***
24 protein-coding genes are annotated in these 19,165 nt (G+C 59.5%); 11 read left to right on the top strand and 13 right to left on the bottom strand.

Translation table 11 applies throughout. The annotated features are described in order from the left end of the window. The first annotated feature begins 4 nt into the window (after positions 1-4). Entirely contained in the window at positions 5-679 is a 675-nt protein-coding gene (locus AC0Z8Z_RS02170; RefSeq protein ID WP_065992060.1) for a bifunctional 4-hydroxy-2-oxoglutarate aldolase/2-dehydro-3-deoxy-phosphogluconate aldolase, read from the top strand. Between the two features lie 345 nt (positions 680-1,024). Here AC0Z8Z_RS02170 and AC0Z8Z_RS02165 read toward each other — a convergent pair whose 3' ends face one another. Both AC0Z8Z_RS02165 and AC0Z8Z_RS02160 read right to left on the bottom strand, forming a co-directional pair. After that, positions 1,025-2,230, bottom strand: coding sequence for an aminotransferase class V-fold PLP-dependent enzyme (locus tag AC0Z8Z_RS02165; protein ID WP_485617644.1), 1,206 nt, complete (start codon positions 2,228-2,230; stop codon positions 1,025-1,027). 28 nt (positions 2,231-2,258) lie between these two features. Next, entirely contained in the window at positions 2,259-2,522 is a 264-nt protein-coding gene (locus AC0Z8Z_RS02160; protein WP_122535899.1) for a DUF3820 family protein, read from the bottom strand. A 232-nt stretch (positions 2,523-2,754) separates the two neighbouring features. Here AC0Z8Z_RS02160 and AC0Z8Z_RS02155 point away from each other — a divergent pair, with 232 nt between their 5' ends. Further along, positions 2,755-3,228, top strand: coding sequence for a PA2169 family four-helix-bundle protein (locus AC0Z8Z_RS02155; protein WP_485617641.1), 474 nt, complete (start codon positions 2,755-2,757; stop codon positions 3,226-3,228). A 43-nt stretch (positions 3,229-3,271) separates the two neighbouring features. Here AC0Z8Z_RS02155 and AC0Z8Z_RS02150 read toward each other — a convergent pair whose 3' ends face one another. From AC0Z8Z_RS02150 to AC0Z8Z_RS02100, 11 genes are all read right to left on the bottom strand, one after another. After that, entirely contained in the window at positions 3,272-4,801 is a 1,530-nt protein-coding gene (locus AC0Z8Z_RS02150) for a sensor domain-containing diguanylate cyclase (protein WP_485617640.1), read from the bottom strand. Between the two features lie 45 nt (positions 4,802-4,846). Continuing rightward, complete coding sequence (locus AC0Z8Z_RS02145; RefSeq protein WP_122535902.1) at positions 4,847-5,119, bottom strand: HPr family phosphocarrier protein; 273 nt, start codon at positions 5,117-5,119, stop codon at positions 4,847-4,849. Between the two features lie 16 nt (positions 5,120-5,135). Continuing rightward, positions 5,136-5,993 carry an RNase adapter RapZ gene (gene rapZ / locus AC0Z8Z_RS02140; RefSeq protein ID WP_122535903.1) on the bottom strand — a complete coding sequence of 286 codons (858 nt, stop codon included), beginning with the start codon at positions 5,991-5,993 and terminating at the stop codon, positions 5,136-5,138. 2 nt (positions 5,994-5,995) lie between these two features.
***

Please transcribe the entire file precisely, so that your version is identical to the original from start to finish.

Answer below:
24 protein-coding genes are annotated in these 19,165 nt (G+C 59.5%); 11 read left to right on the top strand and 13 right to left on the bottom strand.

Translation table 11 applies throughout. The annotated features are described in order from the left end of the window. The first annotated feature begins 4 nt into the window (after positions 1-4). Entirely contained in the window at positions 5-679 is a 675-nt protein-coding gene (locus AC0Z8Z_RS02170; RefSeq protein ID WP_065992060.1) for a bifunctional 4-hydroxy-2-oxoglutarate aldolase/2-dehydro-3-deoxy-phosphogluconate aldolase, read from the top strand. Between the two features lie 345 nt (positions 680-1,024). Here AC0Z8Z_RS02170 and AC0Z8Z_RS02165 read toward each other — a convergent pair whose 3' ends face one another. Both AC0Z8Z_RS02165 and AC0Z8Z_RS02160 read right to left on the bottom strand, forming a co-directional pair. After that, positions 1,025-2,230, bottom strand: coding sequence for an aminotransferase class V-fold PLP-dependent enzyme (locus tag AC0Z8Z_RS02165; protein ID WP_485617644.1), 1,206 nt, complete (start codon positions 2,228-2,230; stop codon positions 1,025-1,027). 28 nt (positions 2,231-2,258) lie between these two features. Next, entirely contained in the window at positions 2,259-2,522 is a 264-nt protein-coding gene (locus AC0Z8Z_RS02160; protein WP_122535899.1) for a DUF3820 family protein, read from the bottom strand. A 232-nt stretch (positions 2,523-2,754) separates the two neighbouring features. Here AC0Z8Z_RS02160 and AC0Z8Z_RS02155 point away from each other — a divergent pair, with 232 nt between their 5' ends. Further along, positions 2,755-3,228, top strand: coding sequence for a PA2169 family four-helix-bundle protein (locus AC0Z8Z_RS02155; protein WP_485617641.1), 474 nt, complete (start codon positions 2,755-2,757; stop codon positions 3,226-3,228). A 43-nt stretch (positions 3,229-3,271) separates the two neighbouring features. Here AC0Z8Z_RS02155 and AC0Z8Z_RS02150 read toward each other — a convergent pair whose 3' ends face one another. From AC0Z8Z_RS02150 to AC0Z8Z_RS02100, 11 genes are all read right to left on the bottom strand, one after another. After that, entirely contained in the window at positions 3,272-4,801 is a 1,530-nt protein-coding gene (locus AC0Z8Z_RS02150) for a sensor domain-containing diguanylate cyclase (protein WP_485617640.1), read from the bottom strand. Between the two features lie 45 nt (positions 4,802-4,846). Continuing rightward, complete coding sequence (locus AC0Z8Z_RS02145; RefSeq protein WP_122535902.1) at positions 4,847-5,119, bottom strand: HPr family phosphocarrier protein; 273 nt, start codon at positions 5,117-5,119, stop codon at positions 4,847-4,849. Between the two features lie 16 nt (positions 5,120-5,135). Continuing rightward, positions 5,136-5,993 carry an RNase adapter RapZ gene (gene rapZ / locus AC0Z8Z_RS02140; RefSeq protein ID WP_122535903.1) on the bottom strand — a complete coding sequence of 286 codons (858 nt, stop codon included), beginning with the start codon at positions 5,991-5,993 and terminating at the stop codon, positions 5,136-5,138. 2 nt (positions 5,994-5,995) lie between these two features.